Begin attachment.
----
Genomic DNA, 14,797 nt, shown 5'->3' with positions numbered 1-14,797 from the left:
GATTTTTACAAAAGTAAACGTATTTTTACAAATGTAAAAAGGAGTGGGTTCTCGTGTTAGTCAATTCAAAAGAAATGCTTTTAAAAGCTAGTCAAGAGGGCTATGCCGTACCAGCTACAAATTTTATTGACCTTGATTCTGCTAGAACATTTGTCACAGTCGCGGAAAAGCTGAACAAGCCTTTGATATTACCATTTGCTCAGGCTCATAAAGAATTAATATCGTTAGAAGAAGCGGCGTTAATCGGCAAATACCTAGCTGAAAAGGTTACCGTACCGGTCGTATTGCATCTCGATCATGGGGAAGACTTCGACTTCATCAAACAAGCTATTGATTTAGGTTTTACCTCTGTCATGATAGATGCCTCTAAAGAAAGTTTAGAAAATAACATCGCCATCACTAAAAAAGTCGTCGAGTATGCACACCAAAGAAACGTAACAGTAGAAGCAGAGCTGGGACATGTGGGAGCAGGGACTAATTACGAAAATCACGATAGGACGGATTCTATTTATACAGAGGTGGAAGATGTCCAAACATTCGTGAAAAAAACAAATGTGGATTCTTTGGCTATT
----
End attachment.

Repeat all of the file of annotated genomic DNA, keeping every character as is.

Genomic DNA, 14,797 nt, shown 5'->3' with positions numbered 1-14,797 from the left:
GATTTTTACAAAAGTAAACGTATTTTTACAAATGTAAAAAGGAGTGGGTTCTCGTGTTAGTCAATTCAAAAGAAATGCTTTTAAAAGCTAGTCAAGAGGGCTATGCCGTACCAGCTACAAATTTTATTGACCTTGATTCTGCTAGAACATTTGTCACAGTCGCGGAAAAGCTGAACAAGCCTTTGATATTACCATTTGCTCAGGCTCATAAAGAATTAATATCGTTAGAAGAAGCGGCGTTAATCGGCAAATACCTAGCTGAAAAGGTTACCGTACCGGTCGTATTGCATCTCGATCATGGGGAAGACTTCGACTTCATCAAACAAGCTATTGATTTAGGTTTTACCTCTGTCATGATAGATGCCTCTAAAGAAAGTTTAGAAAATAACATCGCCATCACTAAAAAAGTCGTCGAGTATGCACACCAAAGAAACGTAACAGTAGAAGCAGAGCTGGGACATGTGGGAGCAGGGACTAATTACGAAAATCACGATAGGACGGATTCTATTTATACAGAGGTGGAAGATGTCCAAACATTCGTGAAAAAAACAAATGTGGATTCTTTGGCTATT